Communalism has three stages. First stage include insight of people believing in a particular religion that have similar interests such as political, financial, social and cultural interests. For political perspective of India, Indian society is group of people from different religion, language and regions but not as a country. For citizen of India, different people have different leaders, who declare themselves as national/regional/religious/caste leaders. The second stage of communalism begins when people consider that the social, monetary, cultural and political interests of people following a particular religion are dissimilar from that of the believers of other religions. This phase of communalism is termed as Liberal Communalism. People who have belief in Liberal Communalism assumed that the interests of the people of India can be amalgamated and India can be integrated as one country. The third stage of communalism is considered when people of one religion are the opponents of the people of other religions. The third phase of communalism is extremist communalism which has a concept of fear and revulsion.

Characteristics of Communalism

  1. Communalism is a philosophical notion.
  2. It is a multifaceted process.
  3. It has a wider base which incorporates social, economic and political aspects for its manifestation.
  4. It causes competition, ferocity and tension among different communities.
  5. Communalism is used by the upper class people and elites as advice for separation and mistreatment of the communal identities of the poorer groups of their co-religionists.
  6. Communalism is simply planned by opportunistic political and economic interest of contending groups and factions within a political party or by political parties.
  7. Communalism assaults at the roots of egalitarianism, secularism and national amalgamation.
  8. The consequences of Communalism are ruinous.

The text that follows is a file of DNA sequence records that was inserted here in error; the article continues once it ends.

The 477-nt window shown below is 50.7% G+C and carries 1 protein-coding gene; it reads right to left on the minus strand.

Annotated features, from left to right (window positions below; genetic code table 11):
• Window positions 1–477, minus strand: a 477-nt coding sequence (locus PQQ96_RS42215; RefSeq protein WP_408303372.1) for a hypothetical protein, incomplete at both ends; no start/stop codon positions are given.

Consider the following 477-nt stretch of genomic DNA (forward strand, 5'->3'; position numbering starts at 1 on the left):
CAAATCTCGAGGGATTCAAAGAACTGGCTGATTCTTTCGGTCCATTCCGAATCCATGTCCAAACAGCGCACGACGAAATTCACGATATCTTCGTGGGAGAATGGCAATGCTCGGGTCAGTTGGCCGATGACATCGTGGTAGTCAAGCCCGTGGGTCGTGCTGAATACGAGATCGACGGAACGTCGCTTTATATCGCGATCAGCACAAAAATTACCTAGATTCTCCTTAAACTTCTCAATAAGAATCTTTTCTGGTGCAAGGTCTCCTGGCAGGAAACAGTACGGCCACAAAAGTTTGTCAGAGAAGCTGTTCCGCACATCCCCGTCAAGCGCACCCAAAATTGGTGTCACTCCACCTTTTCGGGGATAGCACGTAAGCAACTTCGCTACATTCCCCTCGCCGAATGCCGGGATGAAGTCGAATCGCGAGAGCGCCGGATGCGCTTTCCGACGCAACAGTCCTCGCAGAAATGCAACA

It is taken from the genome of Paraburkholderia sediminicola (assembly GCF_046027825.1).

Causes of Communalism

There are numerous of causes for the occurrence of communalism. First is the tendency of the Minorities. The Muslims fail to be intermixed in the national mainstream. Some reports indicated that majority of Muslim people do not partake in the secular nationalistic politics and insist to sustain separate identity. Another cause of communalism is Orthodoxy and Obscurantism. The orthodox members of minority groups feel that they have a distinct entity with their own cultural pattern, personal laws and thought. There are strong elements of conservatism and fundamentalism among the Muslims. Such feeling has prevented them from accepting the concept of secularism and religious tolerance.

Design of the Leaders is also a cause of communalism. It has grown in India because the communalist leaders of different religious communities such as Hindu and Muslim desire to succeed it in the interest of their communities. The demand for separate electorate and the organization of Muslim league were the practical indicators of this belief. The British rule which gave the divide and rule policy, separate electorate on the basis of religion, reinforced the basis of communalism in India. Finally the partition of the country into India and Pakistan provided further an aggressive feeling towards each other.